How did this reef manta reach Cocos?
A pregnant reef manta ray, a species associated purely with coastal waters, has been encountered for the first time far from any mainland – at remote Cocos Island in the eastern Pacific.
Reef mantas (Mobula alfredi) grow up to 5m, are often found in shallow habitats and tend to be residential. It is giant mantas (Mobula birostris) that have been recorded travelling vast distances, though how and why they make their journeys remains unknown.
The 3.5m reef manta was spotted last September some 3700 miles east of the nearest confirmed sighting location, in French Polynesia’s Marquesas Islands. Such a journey would represent the longest recorded straight-line distance travelled by any manta species.
The longest previous known journeys occurred along continental coastlines in Australia (400 miles) and Mozambique (310 miles).
21 March 2019
The sighting, which was also the first of a reef manta on either side of the American continent, is the subject of a new study by a team of marine biologists from the USA (Marine Megafauna Foundation and Fins Attached), Mexico (Pelagios Kakunja) and Costa Rica (CREMA).
“I have been studying mantas for 16 years and they still constantly surprise me,” said Dr Andrea Marshall, MMF co-founder and principal scientist. “This extraordinary sighting challenges everything we currently know about the migratory behaviour of this species and its ability to undertake long-distance movements across open-ocean environments.”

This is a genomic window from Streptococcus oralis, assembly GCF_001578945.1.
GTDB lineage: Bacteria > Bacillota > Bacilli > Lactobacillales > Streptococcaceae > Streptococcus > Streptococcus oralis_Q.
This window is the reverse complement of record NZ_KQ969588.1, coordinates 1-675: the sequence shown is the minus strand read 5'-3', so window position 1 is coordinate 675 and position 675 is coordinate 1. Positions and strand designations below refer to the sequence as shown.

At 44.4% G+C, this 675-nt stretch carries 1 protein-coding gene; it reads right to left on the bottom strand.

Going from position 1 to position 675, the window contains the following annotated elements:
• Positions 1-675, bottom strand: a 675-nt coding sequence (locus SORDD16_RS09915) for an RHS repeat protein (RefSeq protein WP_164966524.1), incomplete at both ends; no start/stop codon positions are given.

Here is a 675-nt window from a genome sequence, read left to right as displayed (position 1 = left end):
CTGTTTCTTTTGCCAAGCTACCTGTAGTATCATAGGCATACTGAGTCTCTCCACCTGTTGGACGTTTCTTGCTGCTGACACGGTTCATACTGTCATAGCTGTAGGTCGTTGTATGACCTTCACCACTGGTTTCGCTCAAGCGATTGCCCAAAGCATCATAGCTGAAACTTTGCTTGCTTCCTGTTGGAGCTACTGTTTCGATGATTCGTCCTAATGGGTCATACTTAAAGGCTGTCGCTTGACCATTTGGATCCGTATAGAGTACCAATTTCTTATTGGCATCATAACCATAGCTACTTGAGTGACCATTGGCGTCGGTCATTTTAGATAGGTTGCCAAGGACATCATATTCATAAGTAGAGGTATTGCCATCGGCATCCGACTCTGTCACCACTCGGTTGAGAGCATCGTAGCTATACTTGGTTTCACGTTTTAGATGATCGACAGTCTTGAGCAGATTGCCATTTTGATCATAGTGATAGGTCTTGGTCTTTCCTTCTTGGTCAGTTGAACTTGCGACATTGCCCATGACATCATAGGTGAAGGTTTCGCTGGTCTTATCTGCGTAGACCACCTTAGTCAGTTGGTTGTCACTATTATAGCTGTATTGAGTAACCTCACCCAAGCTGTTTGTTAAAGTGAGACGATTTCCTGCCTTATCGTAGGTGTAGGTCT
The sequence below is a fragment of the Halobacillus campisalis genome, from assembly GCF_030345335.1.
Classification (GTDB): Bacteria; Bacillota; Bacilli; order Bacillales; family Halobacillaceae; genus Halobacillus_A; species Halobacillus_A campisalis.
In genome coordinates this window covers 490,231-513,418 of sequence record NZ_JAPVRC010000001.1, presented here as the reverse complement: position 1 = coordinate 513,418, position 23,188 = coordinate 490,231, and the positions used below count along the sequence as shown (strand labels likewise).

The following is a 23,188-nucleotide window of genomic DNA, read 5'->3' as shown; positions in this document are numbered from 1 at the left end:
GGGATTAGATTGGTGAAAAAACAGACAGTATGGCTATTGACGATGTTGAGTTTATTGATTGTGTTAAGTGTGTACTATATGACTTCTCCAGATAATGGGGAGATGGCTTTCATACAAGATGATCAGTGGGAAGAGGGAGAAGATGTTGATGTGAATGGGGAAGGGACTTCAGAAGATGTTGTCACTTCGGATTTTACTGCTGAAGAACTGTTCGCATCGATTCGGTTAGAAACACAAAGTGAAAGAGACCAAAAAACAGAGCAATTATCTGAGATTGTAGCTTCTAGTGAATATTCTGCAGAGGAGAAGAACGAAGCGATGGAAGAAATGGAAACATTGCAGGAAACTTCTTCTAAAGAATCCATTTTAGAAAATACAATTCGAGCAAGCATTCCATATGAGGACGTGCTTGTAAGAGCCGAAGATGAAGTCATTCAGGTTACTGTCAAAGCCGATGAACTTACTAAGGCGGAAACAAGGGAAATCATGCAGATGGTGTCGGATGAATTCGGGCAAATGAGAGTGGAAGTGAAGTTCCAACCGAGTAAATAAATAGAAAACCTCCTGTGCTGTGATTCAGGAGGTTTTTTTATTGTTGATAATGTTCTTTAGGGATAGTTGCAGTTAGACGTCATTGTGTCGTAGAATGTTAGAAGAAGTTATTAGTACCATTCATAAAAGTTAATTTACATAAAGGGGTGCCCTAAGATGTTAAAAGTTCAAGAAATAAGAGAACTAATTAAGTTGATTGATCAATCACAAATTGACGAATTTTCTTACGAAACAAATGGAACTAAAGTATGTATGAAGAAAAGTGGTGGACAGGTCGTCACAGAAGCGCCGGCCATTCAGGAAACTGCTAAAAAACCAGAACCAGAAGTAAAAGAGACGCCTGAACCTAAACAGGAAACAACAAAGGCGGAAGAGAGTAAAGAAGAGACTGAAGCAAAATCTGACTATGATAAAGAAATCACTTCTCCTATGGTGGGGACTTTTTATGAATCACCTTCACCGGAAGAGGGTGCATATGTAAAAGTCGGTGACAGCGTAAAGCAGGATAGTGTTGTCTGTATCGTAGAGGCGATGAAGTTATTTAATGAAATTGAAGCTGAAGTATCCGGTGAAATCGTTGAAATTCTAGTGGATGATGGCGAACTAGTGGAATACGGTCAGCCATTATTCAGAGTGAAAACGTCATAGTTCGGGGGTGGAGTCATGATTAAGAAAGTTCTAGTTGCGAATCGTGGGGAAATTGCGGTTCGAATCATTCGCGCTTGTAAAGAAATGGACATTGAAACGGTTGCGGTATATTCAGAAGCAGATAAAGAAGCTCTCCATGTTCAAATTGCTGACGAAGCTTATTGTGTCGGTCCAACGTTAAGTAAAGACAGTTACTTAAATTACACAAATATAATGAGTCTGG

Manta rays give birth to a single pup every 2-5 years, making them one of the slowest reproducing elasmobranch species in the world. No-one has ever witnessed a manta give birth in the wild, but it was thought possible that the Cocos specimen would pup at the location.
The team fitted the manta with an acoustic tag, and initial data revealed that she had remained in the area. Listening stations deployed around other remote sites such as Malpelo or the Galapagos will alert the researchers if she moves to those locations.
“It will be interesting to monitor her over the coming months and see how she uses this new, unfamiliar habitat,” said Marshall. “If she adjusts well to the conditions, it begs the question: why do reef mantas not ordinarily live in this part of the ocean?
“While unlikely, we also cannot ignore the possibility that small populations of reef mantas may in fact exist in the eastern Pacific and have just gone undetected.
“Perhaps most importantly, this research also provides tantalising clues to how reef mantas may have so prolifically colonised the remote islands and archipelagos of the Indian Ocean and South Pacific.”
The report is published in Marine Biodiversity Records.